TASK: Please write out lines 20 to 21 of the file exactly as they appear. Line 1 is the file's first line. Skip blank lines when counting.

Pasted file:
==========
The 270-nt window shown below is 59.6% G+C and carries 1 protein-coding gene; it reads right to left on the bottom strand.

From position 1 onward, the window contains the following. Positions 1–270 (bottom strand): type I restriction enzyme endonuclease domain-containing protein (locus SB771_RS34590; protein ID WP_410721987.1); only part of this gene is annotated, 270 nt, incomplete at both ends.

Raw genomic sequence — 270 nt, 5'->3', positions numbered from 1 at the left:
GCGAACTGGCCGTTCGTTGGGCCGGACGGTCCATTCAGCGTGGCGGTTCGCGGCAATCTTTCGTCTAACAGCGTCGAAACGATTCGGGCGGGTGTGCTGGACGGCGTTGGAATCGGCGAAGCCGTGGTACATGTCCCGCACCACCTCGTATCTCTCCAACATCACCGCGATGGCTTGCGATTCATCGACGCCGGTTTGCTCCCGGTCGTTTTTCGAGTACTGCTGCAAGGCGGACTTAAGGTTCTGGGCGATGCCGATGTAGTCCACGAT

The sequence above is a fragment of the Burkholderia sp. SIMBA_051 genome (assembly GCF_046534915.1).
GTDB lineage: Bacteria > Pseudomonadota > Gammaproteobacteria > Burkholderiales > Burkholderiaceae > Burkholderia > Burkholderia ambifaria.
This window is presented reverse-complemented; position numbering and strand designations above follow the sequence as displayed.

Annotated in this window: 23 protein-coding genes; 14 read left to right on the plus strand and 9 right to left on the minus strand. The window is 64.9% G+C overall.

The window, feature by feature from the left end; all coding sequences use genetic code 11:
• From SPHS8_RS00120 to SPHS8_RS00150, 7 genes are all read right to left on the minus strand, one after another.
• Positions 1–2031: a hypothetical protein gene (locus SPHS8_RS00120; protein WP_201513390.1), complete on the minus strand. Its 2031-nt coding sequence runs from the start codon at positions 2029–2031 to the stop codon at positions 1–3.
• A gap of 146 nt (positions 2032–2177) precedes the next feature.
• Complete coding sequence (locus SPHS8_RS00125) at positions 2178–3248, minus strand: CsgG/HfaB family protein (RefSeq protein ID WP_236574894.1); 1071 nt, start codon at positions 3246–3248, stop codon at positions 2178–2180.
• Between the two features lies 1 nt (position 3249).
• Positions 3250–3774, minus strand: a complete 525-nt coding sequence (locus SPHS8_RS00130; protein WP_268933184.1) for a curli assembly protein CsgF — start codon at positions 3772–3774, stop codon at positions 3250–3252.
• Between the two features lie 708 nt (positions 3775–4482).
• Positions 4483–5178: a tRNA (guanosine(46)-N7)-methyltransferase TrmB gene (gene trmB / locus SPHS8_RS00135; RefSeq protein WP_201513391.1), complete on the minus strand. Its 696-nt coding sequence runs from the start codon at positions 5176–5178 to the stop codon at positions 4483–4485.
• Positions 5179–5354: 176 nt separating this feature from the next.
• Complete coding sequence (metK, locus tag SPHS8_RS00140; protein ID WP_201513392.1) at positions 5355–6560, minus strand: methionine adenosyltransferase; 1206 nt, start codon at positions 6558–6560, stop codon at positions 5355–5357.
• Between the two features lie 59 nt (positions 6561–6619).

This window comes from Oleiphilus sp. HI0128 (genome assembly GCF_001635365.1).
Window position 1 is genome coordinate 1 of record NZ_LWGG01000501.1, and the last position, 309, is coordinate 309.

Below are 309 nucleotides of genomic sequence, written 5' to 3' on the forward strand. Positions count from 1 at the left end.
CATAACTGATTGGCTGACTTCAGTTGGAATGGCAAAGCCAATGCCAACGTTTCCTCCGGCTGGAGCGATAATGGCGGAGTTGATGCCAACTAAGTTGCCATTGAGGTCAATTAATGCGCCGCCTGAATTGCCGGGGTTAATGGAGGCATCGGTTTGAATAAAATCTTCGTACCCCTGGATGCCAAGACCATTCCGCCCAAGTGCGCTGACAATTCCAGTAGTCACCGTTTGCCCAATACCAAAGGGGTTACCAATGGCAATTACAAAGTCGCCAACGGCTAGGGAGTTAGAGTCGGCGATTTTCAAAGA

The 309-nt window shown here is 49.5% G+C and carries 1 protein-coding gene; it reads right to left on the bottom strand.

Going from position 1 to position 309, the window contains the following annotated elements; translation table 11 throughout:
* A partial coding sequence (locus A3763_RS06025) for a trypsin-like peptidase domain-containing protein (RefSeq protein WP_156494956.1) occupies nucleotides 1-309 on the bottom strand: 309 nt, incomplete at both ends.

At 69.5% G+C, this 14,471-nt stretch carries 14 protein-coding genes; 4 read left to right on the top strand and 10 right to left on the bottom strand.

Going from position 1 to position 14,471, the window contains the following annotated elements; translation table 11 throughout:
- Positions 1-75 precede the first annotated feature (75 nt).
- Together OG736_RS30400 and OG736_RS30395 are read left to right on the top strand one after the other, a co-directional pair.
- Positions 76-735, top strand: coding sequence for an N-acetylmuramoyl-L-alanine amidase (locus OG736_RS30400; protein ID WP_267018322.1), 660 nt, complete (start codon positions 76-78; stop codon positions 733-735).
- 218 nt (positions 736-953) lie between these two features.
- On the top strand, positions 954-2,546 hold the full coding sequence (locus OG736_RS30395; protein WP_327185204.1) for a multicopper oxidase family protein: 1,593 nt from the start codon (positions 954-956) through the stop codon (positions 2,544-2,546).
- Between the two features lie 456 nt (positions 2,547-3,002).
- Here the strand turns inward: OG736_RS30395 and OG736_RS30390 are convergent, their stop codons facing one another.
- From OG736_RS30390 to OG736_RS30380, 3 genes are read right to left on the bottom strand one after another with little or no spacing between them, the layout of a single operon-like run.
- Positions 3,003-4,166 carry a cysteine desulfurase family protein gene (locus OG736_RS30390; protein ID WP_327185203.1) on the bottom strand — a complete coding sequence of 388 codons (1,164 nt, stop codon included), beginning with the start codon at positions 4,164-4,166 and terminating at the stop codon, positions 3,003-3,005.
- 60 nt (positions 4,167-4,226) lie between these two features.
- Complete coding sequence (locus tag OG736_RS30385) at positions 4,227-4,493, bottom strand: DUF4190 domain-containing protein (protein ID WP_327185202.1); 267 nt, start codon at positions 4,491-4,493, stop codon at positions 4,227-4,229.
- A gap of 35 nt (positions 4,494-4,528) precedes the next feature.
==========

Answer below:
• Between the two features lie 59 nt (positions 6561–6619).

This window comes from Oleiphilus sp. HI0128 (genome assembly GCF_001635365.1).